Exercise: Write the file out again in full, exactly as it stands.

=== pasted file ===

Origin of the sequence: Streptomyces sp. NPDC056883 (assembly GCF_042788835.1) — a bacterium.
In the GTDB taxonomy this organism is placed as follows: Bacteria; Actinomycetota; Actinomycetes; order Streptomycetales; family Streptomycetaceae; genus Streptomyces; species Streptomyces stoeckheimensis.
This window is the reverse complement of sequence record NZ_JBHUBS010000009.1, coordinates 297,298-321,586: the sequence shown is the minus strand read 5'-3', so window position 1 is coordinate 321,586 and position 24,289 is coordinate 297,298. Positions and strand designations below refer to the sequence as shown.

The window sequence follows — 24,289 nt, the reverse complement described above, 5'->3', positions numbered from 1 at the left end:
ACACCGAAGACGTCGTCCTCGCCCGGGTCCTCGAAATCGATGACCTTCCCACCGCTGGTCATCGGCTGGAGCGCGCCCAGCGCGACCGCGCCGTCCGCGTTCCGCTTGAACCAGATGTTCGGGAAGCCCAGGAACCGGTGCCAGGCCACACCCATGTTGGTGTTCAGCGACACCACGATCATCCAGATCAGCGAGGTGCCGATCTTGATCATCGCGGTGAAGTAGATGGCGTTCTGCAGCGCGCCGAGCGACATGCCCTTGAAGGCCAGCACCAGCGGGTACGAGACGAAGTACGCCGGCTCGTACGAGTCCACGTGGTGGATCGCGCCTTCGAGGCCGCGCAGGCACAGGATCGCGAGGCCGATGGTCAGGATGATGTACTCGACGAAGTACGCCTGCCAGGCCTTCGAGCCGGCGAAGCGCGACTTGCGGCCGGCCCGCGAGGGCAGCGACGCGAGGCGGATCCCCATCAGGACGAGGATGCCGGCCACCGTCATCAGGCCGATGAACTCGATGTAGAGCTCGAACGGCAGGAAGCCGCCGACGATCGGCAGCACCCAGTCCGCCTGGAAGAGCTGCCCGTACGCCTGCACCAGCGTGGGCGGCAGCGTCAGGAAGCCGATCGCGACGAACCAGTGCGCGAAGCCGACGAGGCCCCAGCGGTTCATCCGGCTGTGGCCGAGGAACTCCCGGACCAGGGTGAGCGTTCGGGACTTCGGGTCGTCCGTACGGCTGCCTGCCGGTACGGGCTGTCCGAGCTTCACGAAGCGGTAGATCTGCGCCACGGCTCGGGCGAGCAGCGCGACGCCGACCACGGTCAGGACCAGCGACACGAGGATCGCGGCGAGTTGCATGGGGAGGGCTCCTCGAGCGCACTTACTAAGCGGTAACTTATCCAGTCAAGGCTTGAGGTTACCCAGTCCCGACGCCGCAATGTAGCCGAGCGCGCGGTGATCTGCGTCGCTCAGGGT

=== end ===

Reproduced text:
Origin of the sequence: Streptomyces sp. NPDC056883 (assembly GCF_042788835.1) — a bacterium.
In the GTDB taxonomy this organism is placed as follows: Bacteria; Actinomycetota; Actinomycetes; order Streptomycetales; family Streptomycetaceae; genus Streptomyces; species Streptomyces stoeckheimensis.
This window is the reverse complement of sequence record NZ_JBHUBS010000009.1, coordinates 297,298-321,586: the sequence shown is the minus strand read 5'-3', so window position 1 is coordinate 321,586 and position 24,289 is coordinate 297,298. Positions and strand designations below refer to the sequence as shown.

The window sequence follows — 24,289 nt, the reverse complement described above, 5'->3', positions numbered from 1 at the left end:
ACACCGAAGACGTCGTCCTCGCCCGGGTCCTCGAAATCGATGACCTTCCCACCGCTGGTCATCGGCTGGAGCGCGCCCAGCGCGACCGCGCCGTCCGCGTTCCGCTTGAACCAGATGTTCGGGAAGCCCAGGAACCGGTGCCAGGCCACACCCATGTTGGTGTTCAGCGACACCACGATCATCCAGATCAGCGAGGTGCCGATCTTGATCATCGCGGTGAAGTAGATGGCGTTCTGCAGCGCGCCGAGCGACATGCCCTTGAAGGCCAGCACCAGCGGGTACGAGACGAAGTACGCCGGCTCGTACGAGTCCACGTGGTGGATCGCGCCTTCGAGGCCGCGCAGGCACAGGATCGCGAGGCCGATGGTCAGGATGATGTACTCGACGAAGTACGCCTGCCAGGCCTTCGAGCCGGCGAAGCGCGACTTGCGGCCGGCCCGCGAGGGCAGCGACGCGAGGCGGATCCCCATCAGGACGAGGATGCCGGCCACCGTCATCAGGCCGATGAACTCGATGTAGAGCTCGAACGGCAGGAAGCCGCCGACGATCGGCAGCACCCAGTCCGCCTGGAAGAGCTGCCCGTACGCCTGCACCAGCGTGGGCGGCAGCGTCAGGAAGCCGATCGCGACGAACCAGTGCGCGAAGCCGACGAGGCCCCAGCGGTTCATCCGGCTGTGGCCGAGGAACTCCCGGACCAGGGTGAGCGTTCGGGACTTCGGGTCGTCCGTACGGCTGCCTGCCGGTACGGGCTGTCCGAGCTTCACGAAGCGGTAGATCTGCGCCACGGCTCGGGCGAGCAGCGCGACGCCGACCACGGTCAGGACCAGCGACACGAGGATCGCGGCGAGTTGCATGGGGAGGGCTCCTCGAGCGCACTTACTAAGCGGTAACTTATCCAGTCAAGGCTTGAGGTTACCCAGTCCCGACGCCGCAATGTAGCCGAGCGCGCGGTGATCTGCGTCGCTCAGGGT